Jess Nevins has suggested that the Eddisonade literature of the late 19th and early 20th century can also be cited as progenitor to literary steampunk, along with the works of Wells and Verne. Part of my own research so far has been to investigate how Verne acts as a grandfather to Steampunk. While I don't have time to go into detail in this post (still working on my coursework for my PhD, so my articles must remain brief until May), I am very strongly of the opinion that Verne is the grandaddy of Steampunk: Wells, on the whole, relates only to Steampunk by virtue of the time in which he wrote. He lacks the retrotopic vision of Verne which Steampunk has appropriated for itself. I don't know enough to comment on Nevins' idea regarding the Eddisonades, but as he is one of the current experts on fantastic Victorian litrature, I'd be slow to ignore what he has to say.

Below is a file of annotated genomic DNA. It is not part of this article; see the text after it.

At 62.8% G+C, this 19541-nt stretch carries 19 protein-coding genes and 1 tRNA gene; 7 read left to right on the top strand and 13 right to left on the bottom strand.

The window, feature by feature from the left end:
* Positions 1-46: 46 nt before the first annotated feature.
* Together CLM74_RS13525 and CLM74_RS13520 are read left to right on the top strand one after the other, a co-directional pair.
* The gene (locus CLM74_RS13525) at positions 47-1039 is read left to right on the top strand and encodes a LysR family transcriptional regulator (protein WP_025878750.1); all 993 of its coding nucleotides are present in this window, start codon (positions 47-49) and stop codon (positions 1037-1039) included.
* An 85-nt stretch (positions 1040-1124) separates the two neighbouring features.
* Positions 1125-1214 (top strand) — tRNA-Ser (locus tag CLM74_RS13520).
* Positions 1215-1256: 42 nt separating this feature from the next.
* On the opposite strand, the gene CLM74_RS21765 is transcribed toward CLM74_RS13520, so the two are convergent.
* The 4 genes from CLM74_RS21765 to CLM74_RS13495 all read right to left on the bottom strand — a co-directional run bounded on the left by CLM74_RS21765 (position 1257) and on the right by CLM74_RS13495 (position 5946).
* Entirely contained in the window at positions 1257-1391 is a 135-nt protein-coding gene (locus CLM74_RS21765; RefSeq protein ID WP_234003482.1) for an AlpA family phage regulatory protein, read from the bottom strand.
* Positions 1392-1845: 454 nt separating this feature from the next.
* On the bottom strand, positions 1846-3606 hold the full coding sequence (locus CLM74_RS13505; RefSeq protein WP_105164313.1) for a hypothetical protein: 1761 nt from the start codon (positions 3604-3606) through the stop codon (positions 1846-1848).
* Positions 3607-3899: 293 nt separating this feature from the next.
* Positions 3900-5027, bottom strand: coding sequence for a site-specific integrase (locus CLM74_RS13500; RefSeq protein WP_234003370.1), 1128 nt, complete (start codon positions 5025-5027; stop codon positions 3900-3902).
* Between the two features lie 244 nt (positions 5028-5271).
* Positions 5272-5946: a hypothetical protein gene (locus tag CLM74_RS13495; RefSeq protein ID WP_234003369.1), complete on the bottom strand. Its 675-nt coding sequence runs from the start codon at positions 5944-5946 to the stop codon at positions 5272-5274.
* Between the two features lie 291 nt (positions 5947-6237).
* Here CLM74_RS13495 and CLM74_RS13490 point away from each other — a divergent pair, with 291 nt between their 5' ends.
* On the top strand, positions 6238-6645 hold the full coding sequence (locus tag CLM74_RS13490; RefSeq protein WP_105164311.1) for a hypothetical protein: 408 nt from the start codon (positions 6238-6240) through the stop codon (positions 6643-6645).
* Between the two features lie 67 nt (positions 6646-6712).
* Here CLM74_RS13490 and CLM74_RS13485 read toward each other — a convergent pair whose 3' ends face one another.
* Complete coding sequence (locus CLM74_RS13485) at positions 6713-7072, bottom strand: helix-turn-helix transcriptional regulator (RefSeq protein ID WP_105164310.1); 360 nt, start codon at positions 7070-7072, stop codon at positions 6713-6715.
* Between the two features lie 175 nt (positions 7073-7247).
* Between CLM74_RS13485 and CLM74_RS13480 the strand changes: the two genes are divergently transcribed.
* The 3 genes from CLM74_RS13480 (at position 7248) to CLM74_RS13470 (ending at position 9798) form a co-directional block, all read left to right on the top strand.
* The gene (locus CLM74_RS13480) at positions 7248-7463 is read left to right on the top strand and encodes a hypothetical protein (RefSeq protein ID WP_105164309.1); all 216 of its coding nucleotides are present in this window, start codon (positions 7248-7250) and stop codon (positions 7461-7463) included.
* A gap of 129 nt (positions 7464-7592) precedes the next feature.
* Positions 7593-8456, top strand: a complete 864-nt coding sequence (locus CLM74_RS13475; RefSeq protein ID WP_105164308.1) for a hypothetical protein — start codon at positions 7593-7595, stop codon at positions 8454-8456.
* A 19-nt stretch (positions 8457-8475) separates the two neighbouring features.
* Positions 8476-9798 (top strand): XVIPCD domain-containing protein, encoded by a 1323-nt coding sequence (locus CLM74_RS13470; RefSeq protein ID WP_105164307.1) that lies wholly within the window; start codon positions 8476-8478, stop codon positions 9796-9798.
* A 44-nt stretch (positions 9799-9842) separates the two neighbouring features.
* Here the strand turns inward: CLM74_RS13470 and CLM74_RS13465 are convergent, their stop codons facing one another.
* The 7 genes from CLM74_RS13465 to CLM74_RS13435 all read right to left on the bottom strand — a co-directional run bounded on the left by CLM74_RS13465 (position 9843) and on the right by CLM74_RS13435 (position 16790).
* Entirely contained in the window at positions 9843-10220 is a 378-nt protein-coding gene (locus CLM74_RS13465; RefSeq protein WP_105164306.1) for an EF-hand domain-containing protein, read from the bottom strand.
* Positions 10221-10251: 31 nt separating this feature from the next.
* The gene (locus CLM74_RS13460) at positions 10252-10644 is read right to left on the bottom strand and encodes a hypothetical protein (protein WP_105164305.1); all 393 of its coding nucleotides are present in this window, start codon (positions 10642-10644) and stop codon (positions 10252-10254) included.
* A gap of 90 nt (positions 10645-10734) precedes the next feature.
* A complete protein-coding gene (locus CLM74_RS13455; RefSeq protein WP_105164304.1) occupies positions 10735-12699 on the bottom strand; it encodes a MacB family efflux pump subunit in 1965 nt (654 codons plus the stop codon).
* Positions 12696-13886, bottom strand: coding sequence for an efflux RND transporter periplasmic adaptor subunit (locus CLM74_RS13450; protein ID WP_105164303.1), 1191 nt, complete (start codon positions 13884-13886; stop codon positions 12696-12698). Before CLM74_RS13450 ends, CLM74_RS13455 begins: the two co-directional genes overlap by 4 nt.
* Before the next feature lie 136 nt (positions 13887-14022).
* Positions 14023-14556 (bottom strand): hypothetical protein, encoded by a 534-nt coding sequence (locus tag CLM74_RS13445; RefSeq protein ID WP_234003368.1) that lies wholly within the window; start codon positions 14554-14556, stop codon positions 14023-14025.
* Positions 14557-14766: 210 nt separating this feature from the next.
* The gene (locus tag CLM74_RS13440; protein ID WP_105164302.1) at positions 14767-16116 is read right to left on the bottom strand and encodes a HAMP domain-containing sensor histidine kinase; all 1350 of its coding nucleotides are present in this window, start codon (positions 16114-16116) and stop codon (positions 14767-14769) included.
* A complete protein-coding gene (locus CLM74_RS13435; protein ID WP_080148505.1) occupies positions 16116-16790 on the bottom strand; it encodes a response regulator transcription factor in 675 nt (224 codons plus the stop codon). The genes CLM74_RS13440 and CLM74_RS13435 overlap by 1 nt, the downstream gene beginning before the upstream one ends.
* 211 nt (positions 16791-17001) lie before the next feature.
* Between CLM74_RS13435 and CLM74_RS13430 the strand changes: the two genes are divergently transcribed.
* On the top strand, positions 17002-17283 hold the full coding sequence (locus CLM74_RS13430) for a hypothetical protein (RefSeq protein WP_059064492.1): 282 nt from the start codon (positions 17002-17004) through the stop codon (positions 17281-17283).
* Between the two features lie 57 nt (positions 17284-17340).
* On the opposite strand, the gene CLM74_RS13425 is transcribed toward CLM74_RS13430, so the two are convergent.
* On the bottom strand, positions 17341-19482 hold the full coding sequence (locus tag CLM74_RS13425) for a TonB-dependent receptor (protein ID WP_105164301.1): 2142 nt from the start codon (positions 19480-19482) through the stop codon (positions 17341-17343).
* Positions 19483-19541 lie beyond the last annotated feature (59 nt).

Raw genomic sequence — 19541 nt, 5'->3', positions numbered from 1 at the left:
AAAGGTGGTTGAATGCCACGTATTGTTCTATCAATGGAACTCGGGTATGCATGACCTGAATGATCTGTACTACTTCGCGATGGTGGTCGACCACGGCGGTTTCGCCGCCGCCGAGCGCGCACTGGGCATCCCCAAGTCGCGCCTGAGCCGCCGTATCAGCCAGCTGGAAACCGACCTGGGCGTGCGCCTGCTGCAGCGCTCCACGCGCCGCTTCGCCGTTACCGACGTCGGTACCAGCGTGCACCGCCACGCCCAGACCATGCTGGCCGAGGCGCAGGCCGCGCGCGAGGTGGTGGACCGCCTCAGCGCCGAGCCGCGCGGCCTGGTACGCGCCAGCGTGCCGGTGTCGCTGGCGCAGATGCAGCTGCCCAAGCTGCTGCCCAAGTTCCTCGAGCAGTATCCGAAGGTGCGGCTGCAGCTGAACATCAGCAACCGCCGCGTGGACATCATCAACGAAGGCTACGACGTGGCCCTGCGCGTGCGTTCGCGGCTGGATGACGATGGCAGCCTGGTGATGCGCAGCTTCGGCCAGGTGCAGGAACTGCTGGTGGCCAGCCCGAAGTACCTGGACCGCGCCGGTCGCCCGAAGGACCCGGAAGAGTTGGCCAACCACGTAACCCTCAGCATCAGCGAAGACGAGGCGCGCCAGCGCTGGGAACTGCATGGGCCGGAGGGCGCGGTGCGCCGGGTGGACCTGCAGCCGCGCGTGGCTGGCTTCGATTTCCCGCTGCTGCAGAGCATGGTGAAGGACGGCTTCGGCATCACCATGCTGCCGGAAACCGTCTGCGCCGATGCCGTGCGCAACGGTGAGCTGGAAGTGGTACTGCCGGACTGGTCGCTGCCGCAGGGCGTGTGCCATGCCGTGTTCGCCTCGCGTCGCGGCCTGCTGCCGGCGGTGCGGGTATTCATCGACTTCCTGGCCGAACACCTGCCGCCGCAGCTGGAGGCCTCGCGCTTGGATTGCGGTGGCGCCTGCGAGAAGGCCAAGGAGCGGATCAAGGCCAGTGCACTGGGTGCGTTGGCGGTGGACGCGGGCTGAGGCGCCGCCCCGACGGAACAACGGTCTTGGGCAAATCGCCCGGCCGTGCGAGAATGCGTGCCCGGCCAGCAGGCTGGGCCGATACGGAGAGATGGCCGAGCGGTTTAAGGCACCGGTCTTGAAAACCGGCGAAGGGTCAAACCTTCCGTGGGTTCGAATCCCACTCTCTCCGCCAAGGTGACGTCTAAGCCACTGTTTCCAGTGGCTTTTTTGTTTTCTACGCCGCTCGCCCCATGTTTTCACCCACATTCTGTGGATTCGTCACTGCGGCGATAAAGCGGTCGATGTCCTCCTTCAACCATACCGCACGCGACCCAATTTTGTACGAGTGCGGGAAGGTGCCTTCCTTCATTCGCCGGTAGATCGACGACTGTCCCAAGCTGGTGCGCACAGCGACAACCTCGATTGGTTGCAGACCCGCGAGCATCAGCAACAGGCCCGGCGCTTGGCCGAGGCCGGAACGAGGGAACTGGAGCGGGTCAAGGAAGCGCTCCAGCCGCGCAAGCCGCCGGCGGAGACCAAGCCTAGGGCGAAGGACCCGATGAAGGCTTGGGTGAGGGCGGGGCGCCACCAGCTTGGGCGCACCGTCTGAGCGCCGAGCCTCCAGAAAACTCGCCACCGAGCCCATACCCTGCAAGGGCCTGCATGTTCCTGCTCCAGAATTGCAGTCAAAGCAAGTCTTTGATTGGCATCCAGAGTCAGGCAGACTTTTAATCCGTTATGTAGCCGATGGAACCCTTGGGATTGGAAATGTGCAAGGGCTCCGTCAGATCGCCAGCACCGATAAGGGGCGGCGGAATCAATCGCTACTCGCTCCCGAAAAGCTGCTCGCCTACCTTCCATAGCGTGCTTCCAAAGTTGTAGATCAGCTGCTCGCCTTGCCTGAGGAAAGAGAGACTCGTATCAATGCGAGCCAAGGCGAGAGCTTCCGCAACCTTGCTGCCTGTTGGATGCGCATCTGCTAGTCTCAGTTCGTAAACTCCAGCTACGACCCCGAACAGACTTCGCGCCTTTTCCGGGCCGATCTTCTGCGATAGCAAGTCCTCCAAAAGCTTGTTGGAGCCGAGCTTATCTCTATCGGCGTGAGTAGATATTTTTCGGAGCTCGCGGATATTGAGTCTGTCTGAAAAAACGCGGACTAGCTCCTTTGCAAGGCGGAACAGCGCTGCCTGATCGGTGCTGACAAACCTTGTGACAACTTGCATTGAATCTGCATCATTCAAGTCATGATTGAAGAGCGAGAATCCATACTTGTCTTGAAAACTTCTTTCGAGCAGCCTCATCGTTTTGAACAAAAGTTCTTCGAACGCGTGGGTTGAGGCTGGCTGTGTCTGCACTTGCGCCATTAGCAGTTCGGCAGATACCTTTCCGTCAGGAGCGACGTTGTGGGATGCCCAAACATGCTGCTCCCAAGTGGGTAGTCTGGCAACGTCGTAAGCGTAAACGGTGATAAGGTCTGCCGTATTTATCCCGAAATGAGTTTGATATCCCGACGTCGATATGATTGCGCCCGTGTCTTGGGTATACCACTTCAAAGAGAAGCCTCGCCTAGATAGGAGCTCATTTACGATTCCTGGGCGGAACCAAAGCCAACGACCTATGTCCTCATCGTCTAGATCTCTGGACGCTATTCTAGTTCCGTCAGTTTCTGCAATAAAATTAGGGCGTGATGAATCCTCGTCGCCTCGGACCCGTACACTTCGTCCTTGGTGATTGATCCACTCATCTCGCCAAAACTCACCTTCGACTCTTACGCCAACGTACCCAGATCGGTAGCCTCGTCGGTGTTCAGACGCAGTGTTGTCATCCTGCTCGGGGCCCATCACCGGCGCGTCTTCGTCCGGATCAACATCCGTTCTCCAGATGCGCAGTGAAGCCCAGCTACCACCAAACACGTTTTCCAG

Now, the problem, as many people who are afficianados of the aesthetic will tell you, is that the term "Steampunk" has little or nothing to do with "punk." At least, not in the same way Cyberpunk actually had something to do with music and anti-establishment ideologies. While, as stated above, Steampunk and Cyberpunk share the theme of rebellion, the way in which that theme is treated is very different. While one could posit a "type" of Cyberpunk hero, it would be more difficult to distill the protagonists of Steampunk works into the same. And what is evident very early on is that there is very little "punk" in Steampunk literature.

I recently wrote a paper on the Star Wars Steampunk works, which I'm currently shopping around to literature journals for publication. As a result, it won't be showing up in its entirety here for some time. However, in the meantime, here is an excerpt related to this discussion: